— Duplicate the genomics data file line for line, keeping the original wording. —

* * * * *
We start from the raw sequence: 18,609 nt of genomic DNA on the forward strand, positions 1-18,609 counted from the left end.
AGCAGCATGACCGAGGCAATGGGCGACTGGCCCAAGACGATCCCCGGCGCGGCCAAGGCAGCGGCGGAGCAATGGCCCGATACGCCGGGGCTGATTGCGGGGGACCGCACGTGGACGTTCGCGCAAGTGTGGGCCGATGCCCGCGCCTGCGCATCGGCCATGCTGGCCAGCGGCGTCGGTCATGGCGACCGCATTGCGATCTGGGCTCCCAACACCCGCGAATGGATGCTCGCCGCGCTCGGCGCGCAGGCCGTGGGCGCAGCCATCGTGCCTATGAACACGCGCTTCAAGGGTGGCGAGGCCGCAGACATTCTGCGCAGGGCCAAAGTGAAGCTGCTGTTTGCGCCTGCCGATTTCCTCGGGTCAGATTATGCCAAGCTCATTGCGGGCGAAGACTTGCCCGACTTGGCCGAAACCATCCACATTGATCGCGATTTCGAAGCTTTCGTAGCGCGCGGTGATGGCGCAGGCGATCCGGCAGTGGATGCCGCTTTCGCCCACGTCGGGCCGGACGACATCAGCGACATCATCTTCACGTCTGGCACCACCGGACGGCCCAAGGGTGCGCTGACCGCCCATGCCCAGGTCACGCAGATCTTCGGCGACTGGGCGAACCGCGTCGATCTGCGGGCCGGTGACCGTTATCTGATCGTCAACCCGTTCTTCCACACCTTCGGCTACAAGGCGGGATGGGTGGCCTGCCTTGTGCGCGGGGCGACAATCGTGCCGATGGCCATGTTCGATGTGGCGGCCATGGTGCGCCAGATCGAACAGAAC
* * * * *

We start from the raw sequence: 18,609 nt of genomic DNA on the forward strand, positions 1-18,609 counted from the left end.
AGCAGCATGACCGAGGCAATGGGCGACTGGCCCAAGACGATCCCCGGCGCGGCCAAGGCAGCGGCGGAGCAATGGCCCGATACGCCGGGGCTGATTGCGGGGGACCGCACGTGGACGTTCGCGCAAGTGTGGGCCGATGCCCGCGCCTGCGCATCGGCCATGCTGGCCAGCGGCGTCGGTCATGGCGACCGCATTGCGATCTGGGCTCCCAACACCCGCGAATGGATGCTCGCCGCGCTCGGCGCGCAGGCCGTGGGCGCAGCCATCGTGCCTATGAACACGCGCTTCAAGGGTGGCGAGGCCGCAGACATTCTGCGCAGGGCCAAAGTGAAGCTGCTGTTTGCGCCTGCCGATTTCCTCGGGTCAGATTATGCCAAGCTCATTGCGGGCGAAGACTTGCCCGACTTGGCCGAAACCATCCACATTGATCGCGATTTCGAAGCTTTCGTAGCGCGCGGTGATGGCGCAGGCGATCCGGCAGTGGATGCCGCTTTCGCCCACGTCGGGCCGGACGACATCAGCGACATCATCTTCACGTCTGGCACCACCGGACGGCCCAAGGGTGCGCTGACCGCCCATGCCCAGGTCACGCAGATCTTCGGCGACTGGGCGAACCGCGTCGATCTGCGGGCCGGTGACCGTTATCTGATCGTCAACCCGTTCTTCCACACCTTCGGCTACAAGGCGGGATGGGTGGCCTGCCTTGTGCGCGGGGCGACAATCGTGCCGATGGCCATGTTCGATGTGGCGGCCATGGTGCGCCAGATCGAACAGAAC